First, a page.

Epstein-barr virus is localized in the tumour cells of nasal lymphomas of NK, T or B cell type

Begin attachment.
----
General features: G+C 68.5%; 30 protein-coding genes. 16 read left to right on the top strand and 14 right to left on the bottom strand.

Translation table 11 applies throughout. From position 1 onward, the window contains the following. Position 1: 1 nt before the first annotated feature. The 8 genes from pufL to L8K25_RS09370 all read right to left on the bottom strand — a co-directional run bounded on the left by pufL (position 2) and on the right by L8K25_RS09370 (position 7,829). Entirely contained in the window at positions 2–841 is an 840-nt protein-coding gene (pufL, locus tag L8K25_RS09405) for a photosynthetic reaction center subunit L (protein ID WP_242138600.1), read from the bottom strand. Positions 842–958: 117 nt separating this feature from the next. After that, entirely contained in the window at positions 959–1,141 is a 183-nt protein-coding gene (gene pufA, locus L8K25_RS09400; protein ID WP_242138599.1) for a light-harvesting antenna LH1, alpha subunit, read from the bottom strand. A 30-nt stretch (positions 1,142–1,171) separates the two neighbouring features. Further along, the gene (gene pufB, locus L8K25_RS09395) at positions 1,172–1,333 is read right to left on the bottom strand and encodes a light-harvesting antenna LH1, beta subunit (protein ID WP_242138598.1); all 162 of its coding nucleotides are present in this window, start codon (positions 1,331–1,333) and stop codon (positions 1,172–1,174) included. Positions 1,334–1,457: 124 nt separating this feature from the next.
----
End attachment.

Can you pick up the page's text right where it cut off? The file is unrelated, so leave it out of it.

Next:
Seven cases of nasal lymphoma were studied to identify the lineage of Epstein-Barr virus (EBV)+ cells using dual-labelling methods. Five cases were phenotypically and genotypically of natural killer cell (NK) type with germ-line configuration of T-cell receptor (TcR) β-chain gene and immunoglobulin heavy-chain joining region (lg/H) gene, with one case each of T- and B-cell type showing rearranged TcRβ or lg/H and Λ-light chain genes respectively. EBV genome was clonal in all these cases except in the B-cell case where its clonality was undeterminable. Using in situ hybridization (ISH) for EBV-encoded small nuclear RNA 1 and 2 (EBER), signal was detected in 45% to 88% of nucleated cells in the tumours. Immunostaining for EBV latent membrane protein-1 (LMP) also revealed numerous LMP+ cells in 3/5 NK-type cases and the T- and B-cell cases. Using ISH for EBER combined with immunostaining for CD markers and double immunohistochemistry for LMP and CD markers, the predominant lineage of the EBV+ cells was identified as: CD2+CD3CD19CD20- CD45R0+CD56+CD68- in the NK-type cases, CD2+CD3+CD19CD20 CD45R0+CD56CD68 in the T-cell case and CD20+CD45R0CD68- in the B-cell case, in agreement with the genotype and phenotype of each tumour. These results show that, in EBV+ nasal lymphomas of NK, T- or B-cell lineage, EBV was consistently associated with the tumour-cell population and support the view that EBV serves a promoting role in the pathogenesis of different types of EBV+ nasal lymphoma. © 1995 Wiley-Liss, Inc.